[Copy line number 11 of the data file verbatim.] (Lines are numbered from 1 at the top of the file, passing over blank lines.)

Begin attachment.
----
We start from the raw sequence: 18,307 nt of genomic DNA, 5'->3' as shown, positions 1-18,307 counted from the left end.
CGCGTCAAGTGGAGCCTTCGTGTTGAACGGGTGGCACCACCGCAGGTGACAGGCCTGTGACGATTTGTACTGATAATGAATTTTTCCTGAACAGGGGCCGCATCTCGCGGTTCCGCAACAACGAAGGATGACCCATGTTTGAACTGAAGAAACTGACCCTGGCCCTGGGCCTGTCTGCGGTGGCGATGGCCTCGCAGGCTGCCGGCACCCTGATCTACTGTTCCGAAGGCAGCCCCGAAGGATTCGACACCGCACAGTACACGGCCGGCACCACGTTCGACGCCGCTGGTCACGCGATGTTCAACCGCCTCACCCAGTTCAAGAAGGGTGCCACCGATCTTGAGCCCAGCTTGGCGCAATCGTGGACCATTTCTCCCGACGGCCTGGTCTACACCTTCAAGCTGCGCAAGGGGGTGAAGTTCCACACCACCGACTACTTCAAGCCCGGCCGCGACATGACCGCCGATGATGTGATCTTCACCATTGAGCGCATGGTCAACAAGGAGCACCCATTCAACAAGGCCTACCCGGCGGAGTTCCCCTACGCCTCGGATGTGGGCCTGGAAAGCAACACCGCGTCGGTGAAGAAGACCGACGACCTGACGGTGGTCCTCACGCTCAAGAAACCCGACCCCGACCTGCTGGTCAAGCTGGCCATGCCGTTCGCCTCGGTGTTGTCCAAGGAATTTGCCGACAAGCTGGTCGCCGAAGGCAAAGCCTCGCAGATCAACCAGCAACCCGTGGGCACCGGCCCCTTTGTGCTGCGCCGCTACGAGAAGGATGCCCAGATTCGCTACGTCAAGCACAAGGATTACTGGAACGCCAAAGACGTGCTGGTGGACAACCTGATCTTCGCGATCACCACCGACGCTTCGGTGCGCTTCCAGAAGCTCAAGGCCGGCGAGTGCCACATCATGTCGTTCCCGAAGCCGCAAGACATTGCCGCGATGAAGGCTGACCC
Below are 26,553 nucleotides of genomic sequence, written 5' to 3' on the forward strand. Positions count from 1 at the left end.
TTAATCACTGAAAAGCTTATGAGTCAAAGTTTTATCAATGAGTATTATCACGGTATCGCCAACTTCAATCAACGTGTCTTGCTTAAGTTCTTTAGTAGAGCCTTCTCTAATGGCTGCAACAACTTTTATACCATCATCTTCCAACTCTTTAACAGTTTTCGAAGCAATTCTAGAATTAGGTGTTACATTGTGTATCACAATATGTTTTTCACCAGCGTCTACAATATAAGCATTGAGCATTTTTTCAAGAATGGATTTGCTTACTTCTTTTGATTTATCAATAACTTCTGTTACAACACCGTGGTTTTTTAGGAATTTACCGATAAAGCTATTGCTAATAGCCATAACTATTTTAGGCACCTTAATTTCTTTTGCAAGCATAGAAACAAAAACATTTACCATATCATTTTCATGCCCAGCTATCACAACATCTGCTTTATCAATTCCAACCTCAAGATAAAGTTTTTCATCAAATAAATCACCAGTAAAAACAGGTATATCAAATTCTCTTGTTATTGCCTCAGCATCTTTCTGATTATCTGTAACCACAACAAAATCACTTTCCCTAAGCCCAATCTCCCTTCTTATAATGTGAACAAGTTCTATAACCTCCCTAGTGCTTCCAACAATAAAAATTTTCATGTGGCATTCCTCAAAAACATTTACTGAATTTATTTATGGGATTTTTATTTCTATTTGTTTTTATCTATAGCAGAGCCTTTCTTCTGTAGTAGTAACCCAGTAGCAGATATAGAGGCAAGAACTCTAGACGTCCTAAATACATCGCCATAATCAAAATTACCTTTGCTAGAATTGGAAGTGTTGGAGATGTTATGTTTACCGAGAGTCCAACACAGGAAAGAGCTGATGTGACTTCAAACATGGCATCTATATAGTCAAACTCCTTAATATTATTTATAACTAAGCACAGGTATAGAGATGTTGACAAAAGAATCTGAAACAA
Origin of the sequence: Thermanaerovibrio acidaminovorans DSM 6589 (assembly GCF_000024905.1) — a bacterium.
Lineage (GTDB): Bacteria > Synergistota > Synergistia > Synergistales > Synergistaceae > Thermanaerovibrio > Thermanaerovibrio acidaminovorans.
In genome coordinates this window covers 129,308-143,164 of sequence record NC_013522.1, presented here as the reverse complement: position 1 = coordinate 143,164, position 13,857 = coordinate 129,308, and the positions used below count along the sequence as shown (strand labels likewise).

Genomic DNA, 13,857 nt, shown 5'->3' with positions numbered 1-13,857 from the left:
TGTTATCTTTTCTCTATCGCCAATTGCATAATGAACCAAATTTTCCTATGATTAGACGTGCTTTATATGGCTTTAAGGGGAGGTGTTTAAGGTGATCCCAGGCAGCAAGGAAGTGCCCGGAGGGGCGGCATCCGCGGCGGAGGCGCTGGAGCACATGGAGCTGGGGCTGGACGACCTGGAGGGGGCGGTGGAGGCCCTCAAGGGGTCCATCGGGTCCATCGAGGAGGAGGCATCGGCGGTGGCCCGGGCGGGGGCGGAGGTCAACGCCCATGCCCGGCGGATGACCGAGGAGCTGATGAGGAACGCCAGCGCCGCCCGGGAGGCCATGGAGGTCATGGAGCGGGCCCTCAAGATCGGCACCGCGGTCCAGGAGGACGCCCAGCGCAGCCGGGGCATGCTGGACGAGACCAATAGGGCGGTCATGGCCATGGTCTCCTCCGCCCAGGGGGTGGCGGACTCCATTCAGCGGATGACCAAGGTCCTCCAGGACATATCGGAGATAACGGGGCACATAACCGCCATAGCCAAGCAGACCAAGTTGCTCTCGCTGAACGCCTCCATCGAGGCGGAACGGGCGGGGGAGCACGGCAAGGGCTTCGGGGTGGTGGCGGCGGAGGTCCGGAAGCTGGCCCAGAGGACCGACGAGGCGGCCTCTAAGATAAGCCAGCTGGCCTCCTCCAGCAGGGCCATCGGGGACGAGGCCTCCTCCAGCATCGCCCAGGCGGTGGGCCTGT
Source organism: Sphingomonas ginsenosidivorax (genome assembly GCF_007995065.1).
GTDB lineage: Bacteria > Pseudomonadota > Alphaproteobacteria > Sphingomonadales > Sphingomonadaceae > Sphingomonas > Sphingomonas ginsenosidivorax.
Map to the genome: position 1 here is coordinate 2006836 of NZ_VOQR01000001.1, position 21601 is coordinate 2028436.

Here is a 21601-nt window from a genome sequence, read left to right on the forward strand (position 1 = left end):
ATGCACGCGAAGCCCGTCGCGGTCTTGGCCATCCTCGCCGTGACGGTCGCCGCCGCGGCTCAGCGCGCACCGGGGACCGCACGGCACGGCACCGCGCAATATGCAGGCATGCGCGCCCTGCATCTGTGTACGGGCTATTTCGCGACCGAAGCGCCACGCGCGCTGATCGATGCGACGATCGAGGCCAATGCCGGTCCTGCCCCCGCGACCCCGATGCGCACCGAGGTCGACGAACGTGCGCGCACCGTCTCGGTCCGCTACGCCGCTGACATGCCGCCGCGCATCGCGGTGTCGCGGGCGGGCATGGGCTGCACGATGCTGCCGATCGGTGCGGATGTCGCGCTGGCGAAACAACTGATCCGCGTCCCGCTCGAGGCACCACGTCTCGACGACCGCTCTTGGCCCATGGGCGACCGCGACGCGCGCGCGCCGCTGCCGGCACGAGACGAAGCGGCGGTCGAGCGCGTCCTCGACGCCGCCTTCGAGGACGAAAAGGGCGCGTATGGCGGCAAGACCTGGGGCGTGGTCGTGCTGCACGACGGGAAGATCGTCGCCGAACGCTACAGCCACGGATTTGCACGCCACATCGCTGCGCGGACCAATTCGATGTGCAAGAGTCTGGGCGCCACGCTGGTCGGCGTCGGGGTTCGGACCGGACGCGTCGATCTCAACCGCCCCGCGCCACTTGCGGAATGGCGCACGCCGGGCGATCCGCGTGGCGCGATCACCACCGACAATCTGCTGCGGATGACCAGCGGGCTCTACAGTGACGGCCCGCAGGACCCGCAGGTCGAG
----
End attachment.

GTDB lineage: Bacteria > Pseudomonadota > Alphaproteobacteria > Sphingomonadales > Sphingomonadaceae > Sphingomonas > Sphingomonas ginsenosidivorax.